- Blood clots (thrombotic events). Blood clots may form in blood vessels in the arm, leg, lung, or head. Patients should get medical help right away if they have any of these signs or symptoms of blood clots during or after treatment with Hemlibra:
- swelling in arms or legs
- pain or redness in the arms or legs
- shortness of breath
- chest pain or tightness
- fast heart rate
- cough up blood
- feel faint
- numbness in the face
- eye pain or swelling
- trouble seeing
If aPCC (FEIBA®) is needed, patients should talk to their healthcare provider in case they feel they need more than 100 U/kg of aPCC (FEIBA®) total.
Before using Hemlibra, patients should tell their healthcare provider about all of their medical conditions, including if they:
- are pregnant or plan to become pregnant. It is not known if Hemlibra may harm an unborn baby. Females who are able to become pregnant should use birth control (contraception) during treatment with Hemlibra.
- are breastfeeding or plan to breastfeed. It is not known if Hemlibra passes into breast milk.
Patients should tell their healthcare provider about all the medicines they take, including prescription medicines, over-the-counter medicines, vitamins, or herbal supplements. Patients should keep a list of them to show their healthcare provider and pharmacist when they get a new medicine.
How should patients use Hemlibra?
Patients should see the detailed “Instructions for Use” that comes with Hemlibra for information on how to prepare and inject a dose of Hemlibra, and how to properly throw away (dispose of) used needles and syringes.
- Stop (discontinue) prophylactic use of bypassing agents the day before starting Hemlibra prophylaxis.
- Patients may continue prophylactic use of factor VIII for the first week of Hemlibra prophylaxis.
What should patients know about lab monitoring?
Hemlibra may interfere with laboratory tests that measure how well blood is clotting and may cause a false reading. Patients should talk to their healthcare provider about how this may affect their care.
The most common side effects of Hemlibra include: redness, tenderness, warmth, or itching at the site of injection; headache; and joint pain.
These are not all of the possible side effects of Hemlibra. Patients should speak to their healthcare provider for medical advice about side effects.
Medicines are sometimes prescribed for purposes other than those listed in a Medication Guide. Patients should not use Hemlibra for a condition for which it was not prescribed. Patients should not give Hemlibra to other people, even if they have the same symptoms that they have. It may harm them. Patients can ask their pharmacist or healthcare provider for information about Hemlibra that is written for health professionals.
Side effects may be reported to the FDA at (800) FDA-1088 or http://www.fda.gov/medwatch. Side effects may also be reported to Genentech at (888) 835-2555.
About hemophilia A
Hemophilia A is an inherited, serious disorder in which a person’s blood does not clot properly, leading to uncontrolled and often spontaneous bleeding. Hemophilia affects around 20,000 people in the United States, with hemophilia A being the most common form and approximately 50-60 percent of people living with a severe form of the disorder.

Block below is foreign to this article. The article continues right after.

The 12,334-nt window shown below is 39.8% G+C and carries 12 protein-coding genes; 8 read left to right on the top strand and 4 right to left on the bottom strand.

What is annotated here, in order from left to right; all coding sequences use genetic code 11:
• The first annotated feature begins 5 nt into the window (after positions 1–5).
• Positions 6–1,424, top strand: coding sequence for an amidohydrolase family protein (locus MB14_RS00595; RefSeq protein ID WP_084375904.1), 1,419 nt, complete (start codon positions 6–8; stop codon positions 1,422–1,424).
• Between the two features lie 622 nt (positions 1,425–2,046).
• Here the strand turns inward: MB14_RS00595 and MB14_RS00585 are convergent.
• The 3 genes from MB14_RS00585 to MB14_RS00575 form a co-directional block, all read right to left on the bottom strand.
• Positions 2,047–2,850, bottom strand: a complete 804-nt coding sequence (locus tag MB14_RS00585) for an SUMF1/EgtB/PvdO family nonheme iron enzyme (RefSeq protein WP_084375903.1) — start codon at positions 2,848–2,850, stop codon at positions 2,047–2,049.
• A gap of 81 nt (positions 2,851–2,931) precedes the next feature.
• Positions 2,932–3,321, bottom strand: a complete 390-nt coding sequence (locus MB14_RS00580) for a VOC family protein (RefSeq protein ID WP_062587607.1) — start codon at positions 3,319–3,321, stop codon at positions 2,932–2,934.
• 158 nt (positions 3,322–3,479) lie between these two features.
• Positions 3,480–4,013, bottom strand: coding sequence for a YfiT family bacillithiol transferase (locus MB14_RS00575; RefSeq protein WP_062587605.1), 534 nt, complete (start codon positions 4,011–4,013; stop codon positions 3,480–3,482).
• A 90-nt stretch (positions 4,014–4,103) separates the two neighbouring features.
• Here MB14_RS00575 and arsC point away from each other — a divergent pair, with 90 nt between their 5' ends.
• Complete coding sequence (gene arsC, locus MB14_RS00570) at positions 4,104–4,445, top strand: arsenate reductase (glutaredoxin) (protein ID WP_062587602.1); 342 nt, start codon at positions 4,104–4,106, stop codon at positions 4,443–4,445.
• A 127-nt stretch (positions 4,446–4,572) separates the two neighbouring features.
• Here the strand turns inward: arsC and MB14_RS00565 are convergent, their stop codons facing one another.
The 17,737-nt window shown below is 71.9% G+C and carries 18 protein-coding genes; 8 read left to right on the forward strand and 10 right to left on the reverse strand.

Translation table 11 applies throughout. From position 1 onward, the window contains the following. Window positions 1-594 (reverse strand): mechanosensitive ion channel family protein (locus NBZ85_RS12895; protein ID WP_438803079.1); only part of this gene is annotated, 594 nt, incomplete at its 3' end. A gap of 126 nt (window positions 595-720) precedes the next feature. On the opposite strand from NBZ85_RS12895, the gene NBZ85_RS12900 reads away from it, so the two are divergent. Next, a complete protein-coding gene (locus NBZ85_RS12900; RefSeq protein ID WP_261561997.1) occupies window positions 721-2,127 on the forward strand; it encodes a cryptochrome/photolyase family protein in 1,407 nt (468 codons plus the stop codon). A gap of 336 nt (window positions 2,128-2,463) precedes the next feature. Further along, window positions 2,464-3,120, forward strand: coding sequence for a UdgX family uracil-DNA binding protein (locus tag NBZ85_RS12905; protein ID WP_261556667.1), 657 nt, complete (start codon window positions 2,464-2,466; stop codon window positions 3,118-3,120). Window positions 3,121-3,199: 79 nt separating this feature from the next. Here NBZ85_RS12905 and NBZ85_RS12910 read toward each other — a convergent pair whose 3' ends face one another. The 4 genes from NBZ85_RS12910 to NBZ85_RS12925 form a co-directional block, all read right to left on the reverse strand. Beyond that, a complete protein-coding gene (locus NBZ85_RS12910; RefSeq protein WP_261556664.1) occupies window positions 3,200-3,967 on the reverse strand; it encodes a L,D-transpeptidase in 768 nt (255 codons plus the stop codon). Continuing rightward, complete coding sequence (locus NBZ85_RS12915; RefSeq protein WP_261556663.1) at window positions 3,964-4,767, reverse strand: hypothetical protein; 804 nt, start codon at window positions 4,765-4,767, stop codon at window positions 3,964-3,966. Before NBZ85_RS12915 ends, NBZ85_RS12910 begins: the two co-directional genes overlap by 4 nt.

People with hemophilia A either lack or do not have enough of a clotting protein called factor VIII. In a healthy person, when a bleed occurs, factor VIII brings together the clotting factors IXa and X, which is a critical step in the formation of a blood clot to help stop bleeding. Depending on the severity of their disorder, people with hemophilia A can bleed frequently, especially into their joints or muscles. These bleeds can present a significant health concern as they often cause pain and can lead to chronic swelling, deformity, reduced mobility and long-term joint damage.
A serious complication of treatment is the development of inhibitors to factor VIII replacement therapies. Inhibitors are antibodies developed by the body’s immune system that bind to and block the efficacy of replacement factor VIII, making it difficult, if not impossible, to obtain a level of factor VIII sufficient to control bleeding.
About Genentech in hemophilia
In 1984, Genentech scientists were the first to clone recombinant factor VIII in response to the contaminated hemophilia blood supply crisis of the early 1980s. For more than 20 years, Genentech has been developing medicines to bring innovative treatment options to people with diseases of the blood within oncology, and in hemophilia A. Genentech is committed to improving treatment and care in the hemophilia community by delivering meaningful science and clinical expertise. For more information visit http://www.gene.com/hemophilia.
Founded more than 40 years ago, Genentech is a leading biotechnology company that discovers, develops, manufactures and commercializes medicines to treat patients with serious and life-threatening medical conditions. The company, a member of the Roche Group, has headquarters in South San Francisco, California. For additional information about the company, please visit http://www.gene.com.
Liz Walmsley, 650-467-6800
Sonali Chopra, 650-467-0842
Loren Kalm, 650-225-3217
Karl Mahler, 011 41 61 687 8503